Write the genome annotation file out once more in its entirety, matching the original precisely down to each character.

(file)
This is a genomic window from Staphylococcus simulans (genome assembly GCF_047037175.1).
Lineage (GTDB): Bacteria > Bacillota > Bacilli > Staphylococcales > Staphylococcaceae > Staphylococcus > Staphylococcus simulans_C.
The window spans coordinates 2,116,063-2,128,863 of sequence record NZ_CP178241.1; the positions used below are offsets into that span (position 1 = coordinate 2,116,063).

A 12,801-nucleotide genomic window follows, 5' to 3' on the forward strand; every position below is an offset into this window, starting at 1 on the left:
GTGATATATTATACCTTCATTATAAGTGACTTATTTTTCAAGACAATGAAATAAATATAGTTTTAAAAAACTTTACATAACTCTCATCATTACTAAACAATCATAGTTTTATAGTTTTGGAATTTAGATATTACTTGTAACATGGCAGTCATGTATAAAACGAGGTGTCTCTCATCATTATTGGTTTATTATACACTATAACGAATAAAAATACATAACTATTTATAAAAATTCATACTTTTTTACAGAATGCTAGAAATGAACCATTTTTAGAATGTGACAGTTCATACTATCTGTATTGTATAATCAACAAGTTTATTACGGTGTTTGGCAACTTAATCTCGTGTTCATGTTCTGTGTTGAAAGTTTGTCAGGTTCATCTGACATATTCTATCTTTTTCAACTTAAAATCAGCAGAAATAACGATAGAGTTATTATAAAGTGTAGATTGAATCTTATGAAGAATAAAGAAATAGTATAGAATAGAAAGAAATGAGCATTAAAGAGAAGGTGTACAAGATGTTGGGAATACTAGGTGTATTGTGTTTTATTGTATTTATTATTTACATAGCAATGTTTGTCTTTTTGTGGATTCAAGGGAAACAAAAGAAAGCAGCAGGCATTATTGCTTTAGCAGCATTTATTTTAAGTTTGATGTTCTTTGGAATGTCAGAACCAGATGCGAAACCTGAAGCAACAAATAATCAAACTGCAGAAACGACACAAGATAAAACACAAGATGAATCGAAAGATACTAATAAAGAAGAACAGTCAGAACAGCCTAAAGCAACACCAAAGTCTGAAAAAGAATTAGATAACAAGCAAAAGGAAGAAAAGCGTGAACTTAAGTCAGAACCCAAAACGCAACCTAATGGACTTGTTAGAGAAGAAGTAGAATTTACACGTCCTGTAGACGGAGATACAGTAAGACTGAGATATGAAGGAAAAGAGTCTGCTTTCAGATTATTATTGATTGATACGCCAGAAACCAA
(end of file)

This is a genomic window from Staphylococcus simulans (genome assembly GCF_047037175.1).
Lineage (GTDB): Bacteria > Bacillota > Bacilli > Staphylococcales > Staphylococcaceae > Staphylococcus > Staphylococcus simulans_C.
The window spans coordinates 2,116,063-2,128,863 of sequence record NZ_CP178241.1; the positions used below are offsets into that span (position 1 = coordinate 2,116,063).

A 12,801-nucleotide genomic window follows, 5' to 3' on the forward strand; every position below is an offset into this window, starting at 1 on the left:
GTGATATATTATACCTTCATTATAAGTGACTTATTTTTCAAGACAATGAAATAAATATAGTTTTAAAAAACTTTACATAACTCTCATCATTACTAAACAATCATAGTTTTATAGTTTTGGAATTTAGATATTACTTGTAACATGGCAGTCATGTATAAAACGAGGTGTCTCTCATCATTATTGGTTTATTATACACTATAACGAATAAAAATACATAACTATTTATAAAAATTCATACTTTTTTACAGAATGCTAGAAATGAACCATTTTTAGAATGTGACAGTTCATACTATCTGTATTGTATAATCAACAAGTTTATTACGGTGTTTGGCAACTTAATCTCGTGTTCATGTTCTGTGTTGAAAGTTTGTCAGGTTCATCTGACATATTCTATCTTTTTCAACTTAAAATCAGCAGAAATAACGATAGAGTTATTATAAAGTGTAGATTGAATCTTATGAAGAATAAAGAAATAGTATAGAATAGAAAGAAATGAGCATTAAAGAGAAGGTGTACAAGATGTTGGGAATACTAGGTGTATTGTGTTTTATTGTATTTATTATTTACATAGCAATGTTTGTCTTTTTGTGGATTCAAGGGAAACAAAAGAAAGCAGCAGGCATTATTGCTTTAGCAGCATTTATTTTAAGTTTGATGTTCTTTGGAATGTCAGAACCAGATGCGAAACCTGAAGCAACAAATAATCAAACTGCAGAAACGACACAAGATAAAACACAAGATGAATCGAAAGATACTAATAAAGAAGAACAGTCAGAACAGCCTAAAGCAACACCAAAGTCTGAAAAAGAATTAGATAACAAGCAAAAGGAAGAAAAGCGTGAACTTAAGTCAGAACCCAAAACGCAACCTAATGGACTTGTTAGAGAAGAAGTAGAATTTACACGTCCTGTAGACGGAGATACAGTAAGACTGAGATATGAAGGAAAAGAGTCTGCTTTCAGATTATTATTGATTGATACGCCAGAAACCAA